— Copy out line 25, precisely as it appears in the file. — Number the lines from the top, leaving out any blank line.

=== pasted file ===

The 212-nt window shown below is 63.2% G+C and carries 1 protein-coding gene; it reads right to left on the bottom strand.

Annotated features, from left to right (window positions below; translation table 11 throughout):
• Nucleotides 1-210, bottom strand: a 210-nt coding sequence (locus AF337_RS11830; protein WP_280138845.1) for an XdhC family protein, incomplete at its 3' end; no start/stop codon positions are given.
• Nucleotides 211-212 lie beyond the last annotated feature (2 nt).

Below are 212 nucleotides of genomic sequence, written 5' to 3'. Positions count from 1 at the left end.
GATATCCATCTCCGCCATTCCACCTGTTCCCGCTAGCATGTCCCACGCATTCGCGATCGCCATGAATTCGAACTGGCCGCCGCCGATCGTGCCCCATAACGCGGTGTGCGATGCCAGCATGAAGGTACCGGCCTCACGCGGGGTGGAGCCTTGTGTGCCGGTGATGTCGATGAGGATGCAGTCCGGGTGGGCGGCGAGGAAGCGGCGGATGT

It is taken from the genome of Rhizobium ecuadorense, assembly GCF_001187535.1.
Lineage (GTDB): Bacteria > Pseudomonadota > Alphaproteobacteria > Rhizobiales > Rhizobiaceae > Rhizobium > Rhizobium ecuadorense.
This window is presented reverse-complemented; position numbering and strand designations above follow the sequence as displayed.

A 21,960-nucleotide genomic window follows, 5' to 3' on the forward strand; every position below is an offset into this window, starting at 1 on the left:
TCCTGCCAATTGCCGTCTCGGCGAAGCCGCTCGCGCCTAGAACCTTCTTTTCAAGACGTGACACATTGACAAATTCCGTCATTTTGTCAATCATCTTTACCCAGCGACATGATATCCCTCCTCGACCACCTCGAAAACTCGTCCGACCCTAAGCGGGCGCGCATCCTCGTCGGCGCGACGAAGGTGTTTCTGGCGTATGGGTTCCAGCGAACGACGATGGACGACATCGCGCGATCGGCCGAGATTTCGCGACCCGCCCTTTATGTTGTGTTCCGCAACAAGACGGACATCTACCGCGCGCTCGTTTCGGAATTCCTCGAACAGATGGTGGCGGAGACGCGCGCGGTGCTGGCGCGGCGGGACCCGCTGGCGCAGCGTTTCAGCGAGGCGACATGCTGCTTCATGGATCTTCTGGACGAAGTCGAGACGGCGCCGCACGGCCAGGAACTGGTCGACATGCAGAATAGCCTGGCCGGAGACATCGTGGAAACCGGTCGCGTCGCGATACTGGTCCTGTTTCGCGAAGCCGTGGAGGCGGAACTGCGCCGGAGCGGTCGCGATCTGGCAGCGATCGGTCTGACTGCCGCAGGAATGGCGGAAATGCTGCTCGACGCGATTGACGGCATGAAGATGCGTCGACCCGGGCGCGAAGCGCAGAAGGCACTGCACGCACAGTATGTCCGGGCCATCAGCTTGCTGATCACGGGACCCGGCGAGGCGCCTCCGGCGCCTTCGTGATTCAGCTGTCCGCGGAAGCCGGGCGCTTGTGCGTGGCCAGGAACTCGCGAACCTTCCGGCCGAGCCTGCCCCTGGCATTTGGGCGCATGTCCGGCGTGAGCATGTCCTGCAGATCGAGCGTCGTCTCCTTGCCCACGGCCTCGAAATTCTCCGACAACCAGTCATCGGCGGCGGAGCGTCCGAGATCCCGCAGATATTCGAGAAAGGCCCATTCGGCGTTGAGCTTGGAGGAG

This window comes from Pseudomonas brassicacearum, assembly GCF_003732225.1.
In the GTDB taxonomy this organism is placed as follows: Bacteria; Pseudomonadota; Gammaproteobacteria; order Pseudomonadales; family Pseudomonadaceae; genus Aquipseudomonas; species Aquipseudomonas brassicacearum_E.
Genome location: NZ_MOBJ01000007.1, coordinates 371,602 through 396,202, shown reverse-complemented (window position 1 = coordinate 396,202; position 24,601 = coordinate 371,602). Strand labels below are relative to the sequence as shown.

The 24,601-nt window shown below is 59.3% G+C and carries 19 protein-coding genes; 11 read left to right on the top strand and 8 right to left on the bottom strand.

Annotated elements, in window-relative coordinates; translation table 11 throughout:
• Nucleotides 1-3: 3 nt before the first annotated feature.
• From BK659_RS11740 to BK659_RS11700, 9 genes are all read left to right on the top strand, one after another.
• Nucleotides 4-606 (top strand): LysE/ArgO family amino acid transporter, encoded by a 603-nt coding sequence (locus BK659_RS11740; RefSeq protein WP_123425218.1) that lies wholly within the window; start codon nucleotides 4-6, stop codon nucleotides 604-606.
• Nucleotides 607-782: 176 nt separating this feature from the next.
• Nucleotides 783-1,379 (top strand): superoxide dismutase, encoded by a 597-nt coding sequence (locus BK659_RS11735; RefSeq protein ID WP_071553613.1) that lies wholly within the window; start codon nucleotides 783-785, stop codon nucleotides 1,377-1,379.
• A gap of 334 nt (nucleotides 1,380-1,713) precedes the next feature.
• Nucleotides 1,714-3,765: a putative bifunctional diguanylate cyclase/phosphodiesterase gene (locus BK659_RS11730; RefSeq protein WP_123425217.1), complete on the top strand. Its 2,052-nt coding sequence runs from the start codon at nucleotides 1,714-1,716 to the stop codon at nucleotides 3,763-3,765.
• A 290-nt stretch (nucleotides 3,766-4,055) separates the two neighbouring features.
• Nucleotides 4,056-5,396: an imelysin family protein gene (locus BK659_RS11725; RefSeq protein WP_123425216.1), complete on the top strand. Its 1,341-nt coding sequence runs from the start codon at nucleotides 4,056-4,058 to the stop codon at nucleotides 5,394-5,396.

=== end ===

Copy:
• Nucleotides 4,056-5,396: an imelysin family protein gene (locus BK659_RS11725; RefSeq protein WP_123425216.1), complete on the top strand. Its 1,341-nt coding sequence runs from the start codon at nucleotides 4,056-4,058 to the stop codon at nucleotides 5,394-5,396.